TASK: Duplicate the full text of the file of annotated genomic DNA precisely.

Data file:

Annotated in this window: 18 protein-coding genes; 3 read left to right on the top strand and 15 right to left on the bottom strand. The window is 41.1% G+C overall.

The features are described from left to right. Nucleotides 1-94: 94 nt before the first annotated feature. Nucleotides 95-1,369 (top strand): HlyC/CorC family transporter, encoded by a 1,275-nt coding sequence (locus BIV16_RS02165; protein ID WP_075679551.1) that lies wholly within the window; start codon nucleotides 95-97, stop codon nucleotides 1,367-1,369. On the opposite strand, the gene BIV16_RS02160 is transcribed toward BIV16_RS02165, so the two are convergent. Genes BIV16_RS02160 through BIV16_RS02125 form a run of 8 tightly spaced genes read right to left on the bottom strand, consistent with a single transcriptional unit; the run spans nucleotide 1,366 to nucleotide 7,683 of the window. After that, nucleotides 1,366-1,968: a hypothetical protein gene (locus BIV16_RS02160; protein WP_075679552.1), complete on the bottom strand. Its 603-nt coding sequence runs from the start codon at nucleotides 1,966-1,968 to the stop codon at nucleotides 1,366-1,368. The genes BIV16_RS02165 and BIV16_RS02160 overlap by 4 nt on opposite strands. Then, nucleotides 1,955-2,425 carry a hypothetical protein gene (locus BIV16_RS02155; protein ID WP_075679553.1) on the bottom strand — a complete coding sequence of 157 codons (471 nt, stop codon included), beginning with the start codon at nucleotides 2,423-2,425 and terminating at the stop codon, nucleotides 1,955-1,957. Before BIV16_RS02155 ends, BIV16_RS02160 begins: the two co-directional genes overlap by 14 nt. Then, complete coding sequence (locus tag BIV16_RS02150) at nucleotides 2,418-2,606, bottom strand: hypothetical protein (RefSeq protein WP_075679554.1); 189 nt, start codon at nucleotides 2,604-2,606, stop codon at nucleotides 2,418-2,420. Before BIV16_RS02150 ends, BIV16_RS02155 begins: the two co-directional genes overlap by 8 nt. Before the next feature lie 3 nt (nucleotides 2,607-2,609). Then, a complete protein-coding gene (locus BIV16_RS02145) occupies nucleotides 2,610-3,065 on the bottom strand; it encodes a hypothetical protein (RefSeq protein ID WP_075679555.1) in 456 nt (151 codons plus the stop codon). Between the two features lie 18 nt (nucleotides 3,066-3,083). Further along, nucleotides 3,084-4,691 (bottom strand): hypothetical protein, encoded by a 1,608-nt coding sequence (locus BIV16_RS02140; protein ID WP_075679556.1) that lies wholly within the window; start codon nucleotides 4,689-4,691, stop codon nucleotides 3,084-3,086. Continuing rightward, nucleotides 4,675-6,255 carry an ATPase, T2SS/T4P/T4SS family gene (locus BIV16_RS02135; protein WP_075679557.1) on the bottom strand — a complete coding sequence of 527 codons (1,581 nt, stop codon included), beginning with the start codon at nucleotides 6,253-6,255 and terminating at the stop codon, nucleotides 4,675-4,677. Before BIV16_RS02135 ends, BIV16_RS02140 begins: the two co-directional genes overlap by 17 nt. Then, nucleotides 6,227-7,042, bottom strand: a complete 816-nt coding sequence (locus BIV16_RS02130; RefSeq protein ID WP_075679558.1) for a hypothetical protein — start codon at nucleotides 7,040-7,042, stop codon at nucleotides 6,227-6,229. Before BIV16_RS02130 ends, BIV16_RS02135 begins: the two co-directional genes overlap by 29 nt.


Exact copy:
Annotated in this window: 18 protein-coding genes; 3 read left to right on the top strand and 15 right to left on the bottom strand. The window is 41.1% G+C overall.

The features are described from left to right. Nucleotides 1-94: 94 nt before the first annotated feature. Nucleotides 95-1,369 (top strand): HlyC/CorC family transporter, encoded by a 1,275-nt coding sequence (locus BIV16_RS02165; protein ID WP_075679551.1) that lies wholly within the window; start codon nucleotides 95-97, stop codon nucleotides 1,367-1,369. On the opposite strand, the gene BIV16_RS02160 is transcribed toward BIV16_RS02165, so the two are convergent. Genes BIV16_RS02160 through BIV16_RS02125 form a run of 8 tightly spaced genes read right to left on the bottom strand, consistent with a single transcriptional unit; the run spans nucleotide 1,366 to nucleotide 7,683 of the window. After that, nucleotides 1,366-1,968: a hypothetical protein gene (locus BIV16_RS02160; protein WP_075679552.1), complete on the bottom strand. Its 603-nt coding sequence runs from the start codon at nucleotides 1,966-1,968 to the stop codon at nucleotides 1,366-1,368. The genes BIV16_RS02165 and BIV16_RS02160 overlap by 4 nt on opposite strands. Then, nucleotides 1,955-2,425 carry a hypothetical protein gene (locus BIV16_RS02155; protein ID WP_075679553.1) on the bottom strand — a complete coding sequence of 157 codons (471 nt, stop codon included), beginning with the start codon at nucleotides 2,423-2,425 and terminating at the stop codon, nucleotides 1,955-1,957. Before BIV16_RS02155 ends, BIV16_RS02160 begins: the two co-directional genes overlap by 14 nt. Then, complete coding sequence (locus tag BIV16_RS02150) at nucleotides 2,418-2,606, bottom strand: hypothetical protein (RefSeq protein WP_075679554.1); 189 nt, start codon at nucleotides 2,604-2,606, stop codon at nucleotides 2,418-2,420. Before BIV16_RS02150 ends, BIV16_RS02155 begins: the two co-directional genes overlap by 8 nt. Before the next feature lie 3 nt (nucleotides 2,607-2,609). Then, a complete protein-coding gene (locus BIV16_RS02145) occupies nucleotides 2,610-3,065 on the bottom strand; it encodes a hypothetical protein (RefSeq protein ID WP_075679555.1) in 456 nt (151 codons plus the stop codon). Between the two features lie 18 nt (nucleotides 3,066-3,083). Further along, nucleotides 3,084-4,691 (bottom strand): hypothetical protein, encoded by a 1,608-nt coding sequence (locus BIV16_RS02140; protein ID WP_075679556.1) that lies wholly within the window; start codon nucleotides 4,689-4,691, stop codon nucleotides 3,084-3,086. Continuing rightward, nucleotides 4,675-6,255 carry an ATPase, T2SS/T4P/T4SS family gene (locus BIV16_RS02135; protein WP_075679557.1) on the bottom strand — a complete coding sequence of 527 codons (1,581 nt, stop codon included), beginning with the start codon at nucleotides 6,253-6,255 and terminating at the stop codon, nucleotides 4,675-4,677. Before BIV16_RS02135 ends, BIV16_RS02140 begins: the two co-directional genes overlap by 17 nt. Then, nucleotides 6,227-7,042, bottom strand: a complete 816-nt coding sequence (locus BIV16_RS02130; RefSeq protein ID WP_075679558.1) for a hypothetical protein — start codon at nucleotides 7,040-7,042, stop codon at nucleotides 6,227-6,229. Before BIV16_RS02130 ends, BIV16_RS02135 begins: the two co-directional genes overlap by 29 nt.